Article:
Many years ago, a new trend in the illustrious history of Super Bowl advertising seemed to have emerged: Advertise that your brand was going to advertise during the game.
We observed that brands seemed to be investing increasing time and expense in pre-game promotional efforts with contests, sweepstakes, and digital campaigns full of teasers about a forthcoming Super Bowl ad.
Generally speaking, the big reveal of the commercial wasn’t until game day. Though sometimes leaks occurred, the audience was still compelled to watch the game on TV.
At the time, we wondered, given all investment companies were putting into getting viewers excited about looking for a commercial—not to mention on the air time during the broadcast—why most of the brands that advertised weren’t putting equal emphasis on getting the best dang commercial on-air.
For reasons that still remain unclear to us, the prevailing opinion among many advertisers was that the Super Bowl was not the place to offer any sort of compelling reason-to-buy message.
Just before the 2006 game, for instance, “the ad world’s most experienced and most Super Bowl-savvy advertising executives,” went on record telling the USAToday that companies SHOULD NOT spend $80 grand per second to actually sell anything because, frankly, selling something has become “almost taboo” during the Super Bowl.
“The game is great for bolstering a brand’s image,” explained Nina DiSesa, then the chairman and chief creative officer of McCann-Erickson, “but not to nail the sale.”
Fast-forwarding to 2012, it was hard to say after watching the ads last Sunday that prevailing opinion on actually trying to sell someting has changed much.
Nor has the emphasis on pre-game activities to “leverage” the relationship with the game and generate interest in watching a brand’s Super Bowl ad.
What struck us as strange–and frankly a little mysterious–was what seemed like the relative unimportance of the game’s TV broadcast to many advertisers.
Rather than wait for a big reveal during the game, many companies released their Super Bowl spots online well ahead of time. As Matt Roush commented in the Seattle Post Intelligencer, “The impact of even the better commercials was largely blunted by so many of them being leaked and disseminated online in advance….The internet once again trumped TV on one of TVs bigger nights.”
Many of the commercials themselves were more “calls to action” to forget about watching the game, just go tweet about the commercial or watch the Coke polar bears on your iPad instead.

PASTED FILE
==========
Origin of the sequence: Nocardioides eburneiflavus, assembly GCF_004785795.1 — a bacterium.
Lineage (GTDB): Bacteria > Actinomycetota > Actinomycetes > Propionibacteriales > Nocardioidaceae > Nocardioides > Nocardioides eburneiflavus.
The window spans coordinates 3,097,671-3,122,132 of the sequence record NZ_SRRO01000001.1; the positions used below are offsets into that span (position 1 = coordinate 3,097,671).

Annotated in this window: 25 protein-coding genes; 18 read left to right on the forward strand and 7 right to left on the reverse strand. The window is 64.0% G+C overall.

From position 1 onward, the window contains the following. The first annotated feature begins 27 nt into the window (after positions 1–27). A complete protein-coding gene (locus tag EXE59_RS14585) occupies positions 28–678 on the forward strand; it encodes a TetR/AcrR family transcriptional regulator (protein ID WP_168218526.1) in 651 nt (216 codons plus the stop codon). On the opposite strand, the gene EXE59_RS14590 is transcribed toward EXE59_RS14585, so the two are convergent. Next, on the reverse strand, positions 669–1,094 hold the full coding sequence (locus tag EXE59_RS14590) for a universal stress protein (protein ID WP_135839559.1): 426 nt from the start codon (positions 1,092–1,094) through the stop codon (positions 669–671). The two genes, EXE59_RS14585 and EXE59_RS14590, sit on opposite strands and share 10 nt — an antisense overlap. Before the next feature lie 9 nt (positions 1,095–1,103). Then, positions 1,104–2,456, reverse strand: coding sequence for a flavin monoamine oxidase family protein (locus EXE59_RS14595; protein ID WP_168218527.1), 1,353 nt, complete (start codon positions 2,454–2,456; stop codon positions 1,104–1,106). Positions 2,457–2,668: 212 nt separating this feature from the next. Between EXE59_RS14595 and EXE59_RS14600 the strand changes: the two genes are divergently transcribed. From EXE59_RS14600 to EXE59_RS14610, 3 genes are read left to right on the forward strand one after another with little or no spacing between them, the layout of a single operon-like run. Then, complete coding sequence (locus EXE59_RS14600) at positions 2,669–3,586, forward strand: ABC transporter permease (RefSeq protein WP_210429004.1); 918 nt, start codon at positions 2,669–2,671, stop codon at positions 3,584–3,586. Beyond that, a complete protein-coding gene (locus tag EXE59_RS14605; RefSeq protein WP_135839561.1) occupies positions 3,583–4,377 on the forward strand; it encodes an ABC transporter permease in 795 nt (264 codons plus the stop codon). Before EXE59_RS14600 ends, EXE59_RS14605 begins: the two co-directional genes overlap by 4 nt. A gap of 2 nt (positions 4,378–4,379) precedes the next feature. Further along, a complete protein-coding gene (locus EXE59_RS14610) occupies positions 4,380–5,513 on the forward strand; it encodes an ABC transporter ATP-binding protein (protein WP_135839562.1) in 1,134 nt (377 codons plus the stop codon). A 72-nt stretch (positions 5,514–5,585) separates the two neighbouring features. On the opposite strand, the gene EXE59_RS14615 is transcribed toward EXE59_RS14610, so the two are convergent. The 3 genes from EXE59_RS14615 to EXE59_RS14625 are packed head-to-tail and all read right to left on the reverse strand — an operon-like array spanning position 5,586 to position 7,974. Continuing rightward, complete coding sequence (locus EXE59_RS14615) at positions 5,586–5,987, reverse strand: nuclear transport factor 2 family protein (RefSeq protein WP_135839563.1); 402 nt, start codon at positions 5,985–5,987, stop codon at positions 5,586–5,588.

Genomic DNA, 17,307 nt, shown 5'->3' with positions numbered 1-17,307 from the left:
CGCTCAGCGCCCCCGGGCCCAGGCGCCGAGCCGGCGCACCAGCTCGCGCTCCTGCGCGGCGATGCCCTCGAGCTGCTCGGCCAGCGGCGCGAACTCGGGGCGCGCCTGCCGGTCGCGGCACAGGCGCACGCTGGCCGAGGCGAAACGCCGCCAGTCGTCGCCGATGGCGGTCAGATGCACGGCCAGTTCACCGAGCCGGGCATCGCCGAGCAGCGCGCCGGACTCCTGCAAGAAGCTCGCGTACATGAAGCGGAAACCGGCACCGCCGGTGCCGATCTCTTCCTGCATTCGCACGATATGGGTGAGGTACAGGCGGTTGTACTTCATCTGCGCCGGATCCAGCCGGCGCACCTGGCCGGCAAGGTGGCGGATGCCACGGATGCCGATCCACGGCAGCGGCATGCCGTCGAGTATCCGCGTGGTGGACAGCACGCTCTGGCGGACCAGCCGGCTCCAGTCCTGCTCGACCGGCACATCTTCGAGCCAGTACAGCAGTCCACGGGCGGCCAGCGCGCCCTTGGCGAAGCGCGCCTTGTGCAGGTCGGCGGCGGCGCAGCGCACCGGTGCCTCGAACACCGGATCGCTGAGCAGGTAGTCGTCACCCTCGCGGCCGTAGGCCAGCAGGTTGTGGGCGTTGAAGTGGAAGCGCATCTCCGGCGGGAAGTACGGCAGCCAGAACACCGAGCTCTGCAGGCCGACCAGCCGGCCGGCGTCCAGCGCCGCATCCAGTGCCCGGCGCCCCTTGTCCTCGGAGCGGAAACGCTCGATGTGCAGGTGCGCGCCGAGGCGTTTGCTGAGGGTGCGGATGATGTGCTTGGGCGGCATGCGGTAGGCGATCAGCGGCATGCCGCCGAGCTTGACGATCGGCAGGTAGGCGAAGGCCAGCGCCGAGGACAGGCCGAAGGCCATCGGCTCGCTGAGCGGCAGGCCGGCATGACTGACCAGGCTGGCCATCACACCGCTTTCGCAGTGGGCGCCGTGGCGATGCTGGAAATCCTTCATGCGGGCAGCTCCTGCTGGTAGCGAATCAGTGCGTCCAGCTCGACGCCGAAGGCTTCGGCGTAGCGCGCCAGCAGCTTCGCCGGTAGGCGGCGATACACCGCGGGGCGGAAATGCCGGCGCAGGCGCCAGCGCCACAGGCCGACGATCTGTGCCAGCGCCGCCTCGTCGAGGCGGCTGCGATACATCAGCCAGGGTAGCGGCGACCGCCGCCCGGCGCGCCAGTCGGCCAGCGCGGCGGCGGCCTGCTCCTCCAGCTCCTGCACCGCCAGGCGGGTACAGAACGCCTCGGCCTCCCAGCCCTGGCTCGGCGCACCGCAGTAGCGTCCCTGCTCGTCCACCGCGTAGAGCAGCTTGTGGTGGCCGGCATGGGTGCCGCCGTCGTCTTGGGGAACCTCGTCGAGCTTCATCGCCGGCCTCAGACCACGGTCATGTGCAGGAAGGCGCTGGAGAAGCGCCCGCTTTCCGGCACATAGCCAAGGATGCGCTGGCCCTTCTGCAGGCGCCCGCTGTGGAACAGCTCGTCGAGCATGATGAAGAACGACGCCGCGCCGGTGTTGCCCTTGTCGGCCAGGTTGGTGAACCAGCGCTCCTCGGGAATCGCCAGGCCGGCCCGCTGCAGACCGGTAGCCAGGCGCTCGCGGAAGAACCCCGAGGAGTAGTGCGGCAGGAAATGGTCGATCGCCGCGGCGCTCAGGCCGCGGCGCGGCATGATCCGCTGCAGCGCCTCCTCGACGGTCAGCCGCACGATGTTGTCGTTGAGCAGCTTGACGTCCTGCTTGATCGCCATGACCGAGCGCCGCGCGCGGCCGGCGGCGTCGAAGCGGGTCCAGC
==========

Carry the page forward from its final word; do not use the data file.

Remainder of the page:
Pay $3.5 million for the privilege of advertising during the game’s TV broadcast, but discourage viewer involvement with the program. There just seems to be something wrong with this picture.
Like dutiful children who make it all the way until Christmas morning without peaking at their presents, we actually held out until the game’s broadcast to see what advertisers had in store for us.
After so many years of disappointment, we can’t say our expectations were too high–which turned out to be a good thing.
Audi’s spot selling super bright headlights—a feature the brand has inexplicably focused on in its recent advertising in general—had us scratching our heads. Sure, it broke ranks and was actually trying to sell something, but bright headlights?
H&M’s spot showcasing a muscled David Beckham in his skivvies was another strange one. We weren’t exactly clear to whom the ad was targeted. If it was one for the ladies, we might have suggested something other than tighty whities as the product to feature.
Chrysler’s “Imported from Detroit” spot was a complete mystery. For the first half of the commercial, we wondered what brand—if any—was behind it. Had the City of Detroit bought an ad? Did GM, Ford, and Chrysler get together to push buying American?
While we felt proud of ourselves for catching the pop culture reference about Words with Friends, the Best Buy ad was a bit of a stretch to us.
We didn’t quite follow the relationship between all the inventors and going to Best Buy to buy a phone and select a mobile service provider. Having had a hard time getting any help or “objective” advice when we’ve gone to Best Buy stores in recent months, we also questioned the credibility of the sales pitch.
In short, we weren’t overly impressed by any of this year’s crop of Super Bowl ads. There were no big winners.
The best we can say is there’s always next year.